So, when life gives you lily of the valley, make posies. Should the need arise, you could even make your own simple bridal bouquet. Go traditional and encircle the flowers with leaves or mix them together for a more natural effect. When you see how many stems of lily of the valley are required to make one of these bouquets, the price doesn’t seem quite so shocking. On top of that, a professional bouquet – like the iconic ones carried by such brides as Grace Kelly and Kate Middleton – is a complex affair with each stem individually wired.
Less ambitiously, and in the absence of any forthcoming nuptials, a few sprigs of lily of the valley placed around a central small flower is very pretty. Tie it with a simple satin bow or raffia.
I keep a few of those miniature roses you can buy cheaply in supermarkets to raid for posies like this. There are usually three or four rose plants in one of these pots. They are easy to divide up and will thank you for the extra space by becoming bushier and more floriferous. The trick to keeping them happy in the house is not to overwater them. I wait until they are on the point of drooping, and never leave water sitting in the bottom of the pot.
Lily of the valley has a vase life of about a week, and it’s one of those flowers that easily stands alone. If you’re going to combine it with other flowers, choose ones that are similarly dainty: the traditional pairing is with forget-me-not.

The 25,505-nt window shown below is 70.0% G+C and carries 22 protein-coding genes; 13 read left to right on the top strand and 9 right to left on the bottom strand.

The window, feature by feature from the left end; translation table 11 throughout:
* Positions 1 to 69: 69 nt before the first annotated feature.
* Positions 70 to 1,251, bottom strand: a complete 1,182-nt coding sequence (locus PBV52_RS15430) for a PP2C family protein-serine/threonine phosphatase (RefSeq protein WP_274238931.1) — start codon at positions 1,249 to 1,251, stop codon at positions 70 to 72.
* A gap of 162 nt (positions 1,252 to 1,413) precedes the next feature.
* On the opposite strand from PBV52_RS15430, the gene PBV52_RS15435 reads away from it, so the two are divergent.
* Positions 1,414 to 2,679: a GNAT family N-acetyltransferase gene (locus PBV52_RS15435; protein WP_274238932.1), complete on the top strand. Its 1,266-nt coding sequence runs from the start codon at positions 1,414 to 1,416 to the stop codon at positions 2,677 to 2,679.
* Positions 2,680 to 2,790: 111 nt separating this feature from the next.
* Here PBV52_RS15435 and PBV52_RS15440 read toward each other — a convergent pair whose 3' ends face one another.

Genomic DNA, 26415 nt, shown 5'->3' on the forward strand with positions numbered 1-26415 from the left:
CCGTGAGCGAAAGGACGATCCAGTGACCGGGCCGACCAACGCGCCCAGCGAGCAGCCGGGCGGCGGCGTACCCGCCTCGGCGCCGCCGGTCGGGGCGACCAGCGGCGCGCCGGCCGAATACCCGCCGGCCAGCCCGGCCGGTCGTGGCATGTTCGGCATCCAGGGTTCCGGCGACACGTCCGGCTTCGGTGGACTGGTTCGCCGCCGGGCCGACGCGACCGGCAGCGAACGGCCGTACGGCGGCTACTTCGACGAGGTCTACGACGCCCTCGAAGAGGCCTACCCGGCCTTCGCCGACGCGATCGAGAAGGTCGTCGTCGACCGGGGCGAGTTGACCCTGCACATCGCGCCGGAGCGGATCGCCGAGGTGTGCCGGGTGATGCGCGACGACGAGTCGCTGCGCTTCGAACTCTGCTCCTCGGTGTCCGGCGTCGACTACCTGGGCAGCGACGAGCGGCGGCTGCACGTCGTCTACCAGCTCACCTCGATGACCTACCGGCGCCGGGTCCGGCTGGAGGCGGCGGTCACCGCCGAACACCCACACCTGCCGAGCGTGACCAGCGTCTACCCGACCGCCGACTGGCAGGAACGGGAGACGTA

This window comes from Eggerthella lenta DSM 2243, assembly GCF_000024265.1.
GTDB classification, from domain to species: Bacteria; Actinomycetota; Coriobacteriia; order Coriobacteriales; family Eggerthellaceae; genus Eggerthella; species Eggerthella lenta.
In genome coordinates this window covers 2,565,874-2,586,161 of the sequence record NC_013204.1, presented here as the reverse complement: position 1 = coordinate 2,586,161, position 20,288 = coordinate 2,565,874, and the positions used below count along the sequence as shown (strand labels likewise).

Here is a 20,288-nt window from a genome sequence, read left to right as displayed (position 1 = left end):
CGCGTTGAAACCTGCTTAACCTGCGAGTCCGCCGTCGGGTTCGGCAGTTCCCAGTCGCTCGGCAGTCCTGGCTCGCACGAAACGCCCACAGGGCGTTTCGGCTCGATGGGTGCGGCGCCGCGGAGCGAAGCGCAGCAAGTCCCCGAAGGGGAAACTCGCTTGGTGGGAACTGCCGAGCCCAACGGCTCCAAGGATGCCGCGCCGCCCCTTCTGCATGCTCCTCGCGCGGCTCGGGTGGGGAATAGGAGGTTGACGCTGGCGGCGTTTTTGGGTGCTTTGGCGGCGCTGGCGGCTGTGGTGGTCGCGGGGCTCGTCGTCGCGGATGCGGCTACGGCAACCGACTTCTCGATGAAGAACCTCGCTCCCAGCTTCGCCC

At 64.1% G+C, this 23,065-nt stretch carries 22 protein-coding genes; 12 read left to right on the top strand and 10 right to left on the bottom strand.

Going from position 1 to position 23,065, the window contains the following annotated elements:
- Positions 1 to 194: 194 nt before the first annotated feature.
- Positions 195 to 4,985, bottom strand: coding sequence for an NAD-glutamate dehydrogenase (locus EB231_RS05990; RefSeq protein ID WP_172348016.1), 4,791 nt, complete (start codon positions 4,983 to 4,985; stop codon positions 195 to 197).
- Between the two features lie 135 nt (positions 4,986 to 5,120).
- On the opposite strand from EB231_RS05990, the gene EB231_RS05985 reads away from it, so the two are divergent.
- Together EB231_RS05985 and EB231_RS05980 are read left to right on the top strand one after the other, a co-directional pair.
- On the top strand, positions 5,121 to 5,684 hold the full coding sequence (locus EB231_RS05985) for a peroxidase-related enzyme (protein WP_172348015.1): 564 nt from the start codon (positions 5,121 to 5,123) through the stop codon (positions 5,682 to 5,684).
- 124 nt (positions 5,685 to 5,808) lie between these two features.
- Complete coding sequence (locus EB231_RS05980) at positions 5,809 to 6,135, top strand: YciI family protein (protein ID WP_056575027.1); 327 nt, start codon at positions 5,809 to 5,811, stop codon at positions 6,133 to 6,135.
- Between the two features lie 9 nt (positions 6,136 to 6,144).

Forget-me-not is often said to be prone to wilting and the advice is to cut early in the morning when only one-quarter of the flowers are open. I’ve found cutting older stems is better: they won’t wilt, last longer than the lily of the valley, and the seed heads add a bit of texture.
I took some grim delight in combining lily of the valley with the other two main thugs in my garden, both as delicate in appearance but not quite as hard to eradicate: Galium odoratum (sweet woodruff) and Vinca minor (periwinkle). I was quite surprised to find this looked good for well over a week and that the sweet woodruff lasted longest.
Lily of the valley also combines well with small-flowered clematis, and flowers around the same time as Clematis montana. The montanas aren’t nearly as good for cutting as most other clematis, and you’ll only get a few days out of them, but they are pretty while they last. Cut stems diagonally, and immediately put them in cool water. The darker buds are a bonus.
If you have a lily of the valley free garden, but would like to grow some for the house, consider potting up some pips – that is, the rhizomes. Even the rhizomes aren’t cheap to buy, but if you live near Victoria I know where you can get some for free …
Bring them on in an ordinary plastic pot outside in a shady area. Keeping them in a cold frame or cold greenhouse will make them flower sooner. When the buds start to develop, transplant into a prettier dish for the house, water well, top with a bit of moss to help keep it all moist and place out of direct sunlight. You could skip the transplanting and just put your plastic pot in a more aesthetically pleasing ceramic one. You’ll get all the pleasure of the perfume without the risk of letting lily loose in your garden.